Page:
Jean Greer in front of the damaged fence at her Tinui property. PHOTO/JADE CVETKOV

Council up for discussion

KAREN COLTMAN
karen.coltman@age.co.nz

Finding her two lambs trotting across the road on Monday morning and her front paddock fence smashed by a driver coming off the Masterton Castlepoint Road near Tinui has put Jean Greer on the warpath.

Greer and her friend Brian Henderson said it was the third time the section of fence had been destroyed in as many years.

It happened about a year ago during the day while Greer was at her Tinui craft shop. The time before that was around three years ago.

Greer, aged 83, will again get help from her neighbours to repair about 15 metres of batten and wire fencing along the road front, at significant cost to her.

But she is worried that if her stock escape again and cause an accident or a death, she will carry the blame.

A neighbour from across the road advised her on Monday morning that her lambs were on the main road.

The road is a main route for logging trucks and holidaymakers going out to Castlepoint and Mataikona.

“Just over a year ago the exact same thing happened,” Greer said. “Drivers are going too fast and overcorrect when taking the bend.

“They lose control and take down my fence and damage my paddocks.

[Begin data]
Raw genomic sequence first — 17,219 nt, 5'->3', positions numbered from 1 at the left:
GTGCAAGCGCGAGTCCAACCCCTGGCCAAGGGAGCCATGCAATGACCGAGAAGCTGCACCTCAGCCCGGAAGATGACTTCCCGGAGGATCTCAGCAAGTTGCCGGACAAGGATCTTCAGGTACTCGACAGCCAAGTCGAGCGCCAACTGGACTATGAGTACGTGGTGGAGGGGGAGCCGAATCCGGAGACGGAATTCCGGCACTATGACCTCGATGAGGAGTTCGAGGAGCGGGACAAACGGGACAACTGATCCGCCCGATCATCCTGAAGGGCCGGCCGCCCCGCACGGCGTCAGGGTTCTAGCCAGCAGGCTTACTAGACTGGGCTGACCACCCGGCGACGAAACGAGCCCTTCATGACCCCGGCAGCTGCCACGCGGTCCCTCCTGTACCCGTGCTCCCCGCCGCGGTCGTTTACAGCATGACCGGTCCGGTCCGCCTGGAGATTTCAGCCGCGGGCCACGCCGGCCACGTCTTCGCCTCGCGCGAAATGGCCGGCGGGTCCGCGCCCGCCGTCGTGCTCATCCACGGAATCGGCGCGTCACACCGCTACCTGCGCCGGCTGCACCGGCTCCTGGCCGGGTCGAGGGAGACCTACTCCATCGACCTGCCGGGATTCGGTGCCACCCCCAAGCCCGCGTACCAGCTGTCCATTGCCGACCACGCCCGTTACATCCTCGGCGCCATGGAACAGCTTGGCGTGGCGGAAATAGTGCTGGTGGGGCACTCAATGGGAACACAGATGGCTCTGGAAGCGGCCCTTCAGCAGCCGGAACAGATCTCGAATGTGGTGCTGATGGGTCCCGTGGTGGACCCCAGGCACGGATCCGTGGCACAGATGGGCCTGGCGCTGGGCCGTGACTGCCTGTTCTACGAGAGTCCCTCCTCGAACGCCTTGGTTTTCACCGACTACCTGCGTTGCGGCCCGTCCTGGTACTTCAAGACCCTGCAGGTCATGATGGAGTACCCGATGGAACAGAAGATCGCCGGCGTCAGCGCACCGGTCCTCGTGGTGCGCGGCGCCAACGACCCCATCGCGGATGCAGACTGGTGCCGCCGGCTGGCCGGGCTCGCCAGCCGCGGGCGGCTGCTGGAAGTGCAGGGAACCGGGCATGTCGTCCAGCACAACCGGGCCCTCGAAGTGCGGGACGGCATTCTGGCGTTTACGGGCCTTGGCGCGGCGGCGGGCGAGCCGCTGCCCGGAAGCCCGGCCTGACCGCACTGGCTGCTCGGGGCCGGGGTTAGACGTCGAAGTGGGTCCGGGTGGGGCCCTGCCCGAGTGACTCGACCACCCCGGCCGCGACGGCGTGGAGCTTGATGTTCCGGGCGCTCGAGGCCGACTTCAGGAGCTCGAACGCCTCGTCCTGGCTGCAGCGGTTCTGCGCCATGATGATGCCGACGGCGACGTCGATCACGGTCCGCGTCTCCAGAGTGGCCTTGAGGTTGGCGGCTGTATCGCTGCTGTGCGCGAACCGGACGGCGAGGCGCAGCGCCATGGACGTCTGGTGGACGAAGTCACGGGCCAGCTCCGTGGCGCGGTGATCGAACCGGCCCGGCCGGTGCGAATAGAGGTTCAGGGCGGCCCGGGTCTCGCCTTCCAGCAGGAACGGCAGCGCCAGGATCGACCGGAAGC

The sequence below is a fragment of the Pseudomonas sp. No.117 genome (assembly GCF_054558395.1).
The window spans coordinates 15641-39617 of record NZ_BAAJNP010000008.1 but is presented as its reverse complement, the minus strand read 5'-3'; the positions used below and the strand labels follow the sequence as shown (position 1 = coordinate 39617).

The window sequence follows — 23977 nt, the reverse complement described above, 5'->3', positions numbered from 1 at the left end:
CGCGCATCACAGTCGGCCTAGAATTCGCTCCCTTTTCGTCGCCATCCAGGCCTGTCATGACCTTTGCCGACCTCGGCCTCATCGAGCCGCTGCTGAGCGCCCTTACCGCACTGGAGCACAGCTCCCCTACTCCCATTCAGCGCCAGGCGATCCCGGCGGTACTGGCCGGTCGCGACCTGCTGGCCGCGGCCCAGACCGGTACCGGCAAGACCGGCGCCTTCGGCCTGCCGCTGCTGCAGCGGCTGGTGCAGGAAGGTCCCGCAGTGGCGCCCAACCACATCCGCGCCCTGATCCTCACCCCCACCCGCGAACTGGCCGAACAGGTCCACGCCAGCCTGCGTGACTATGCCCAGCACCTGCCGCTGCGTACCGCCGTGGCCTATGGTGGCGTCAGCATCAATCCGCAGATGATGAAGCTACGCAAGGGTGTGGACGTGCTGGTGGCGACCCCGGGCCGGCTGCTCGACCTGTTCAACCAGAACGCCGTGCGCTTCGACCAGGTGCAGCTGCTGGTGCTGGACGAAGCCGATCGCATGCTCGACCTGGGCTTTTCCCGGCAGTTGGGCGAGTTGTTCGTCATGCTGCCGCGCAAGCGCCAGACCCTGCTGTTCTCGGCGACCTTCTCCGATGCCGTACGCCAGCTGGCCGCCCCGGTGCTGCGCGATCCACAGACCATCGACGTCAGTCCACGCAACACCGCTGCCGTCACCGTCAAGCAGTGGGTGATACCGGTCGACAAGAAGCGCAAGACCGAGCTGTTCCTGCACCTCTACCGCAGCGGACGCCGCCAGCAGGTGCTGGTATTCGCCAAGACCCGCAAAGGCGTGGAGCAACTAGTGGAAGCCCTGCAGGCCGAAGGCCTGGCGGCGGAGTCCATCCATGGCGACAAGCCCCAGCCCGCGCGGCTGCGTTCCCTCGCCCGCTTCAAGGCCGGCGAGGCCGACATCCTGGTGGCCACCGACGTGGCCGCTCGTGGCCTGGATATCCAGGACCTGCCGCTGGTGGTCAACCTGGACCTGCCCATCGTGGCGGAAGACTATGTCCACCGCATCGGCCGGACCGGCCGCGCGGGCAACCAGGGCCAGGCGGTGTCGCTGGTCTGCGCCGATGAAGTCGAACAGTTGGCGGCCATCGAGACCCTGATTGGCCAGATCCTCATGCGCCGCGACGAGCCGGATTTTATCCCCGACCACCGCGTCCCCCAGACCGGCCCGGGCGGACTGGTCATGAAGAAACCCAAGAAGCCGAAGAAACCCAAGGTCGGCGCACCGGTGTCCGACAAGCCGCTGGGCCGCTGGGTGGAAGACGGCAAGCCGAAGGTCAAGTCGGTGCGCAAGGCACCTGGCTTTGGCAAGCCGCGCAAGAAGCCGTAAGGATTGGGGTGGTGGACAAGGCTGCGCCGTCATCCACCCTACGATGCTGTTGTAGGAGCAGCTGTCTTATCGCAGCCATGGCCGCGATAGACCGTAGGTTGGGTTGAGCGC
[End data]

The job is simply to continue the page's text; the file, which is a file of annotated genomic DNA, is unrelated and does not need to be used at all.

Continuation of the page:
“They are lucky not to go into the ditch as it is quite a drop from where they usually come to a stop.

“Me and Brian asked the council to get speed reduction signs up but nothing has happened.”

Henderson said a Masterton District Council staff member told them years ago that they would put up a speed reduction sign or some arrows showing the curve of the bend.

“If council don’t do something about it this time, we will take it further,” Henderson said. “I have many locals here ready to get action on these dangerous bends on this road.

“I have rung the council and called the police. I’m bloody annoyed about it.”

Whakataki Hotel publican Ray Carbin said the bend is known to cause accidents and drivers need to be alerted to it.

“There are quite a few young guys up and down this road day and night and they should be advised to slow down,” Carbin said. “Some of them hoon on that stretch for sure.”

Police have inspected the site which is in a 100kmh speed zone and confirmed where the accident happened is “a decent bend around to the left”.

There are similar bends on that stretch of road which have speed advisory signs.

Senior Sergeant Jennifer Hansen said it may be of benefit for this to be further considered by the council.

“As with any travel, we advocate driving to the conditions – this includes slowing down when approaching a bend, particularly when you are unfamiliar with a particular stretch of road, do not have clear vision around the bend and the weather has been poor,” Hansen said.

The council said on Monday it will meet Greer and Henderson to discuss signage.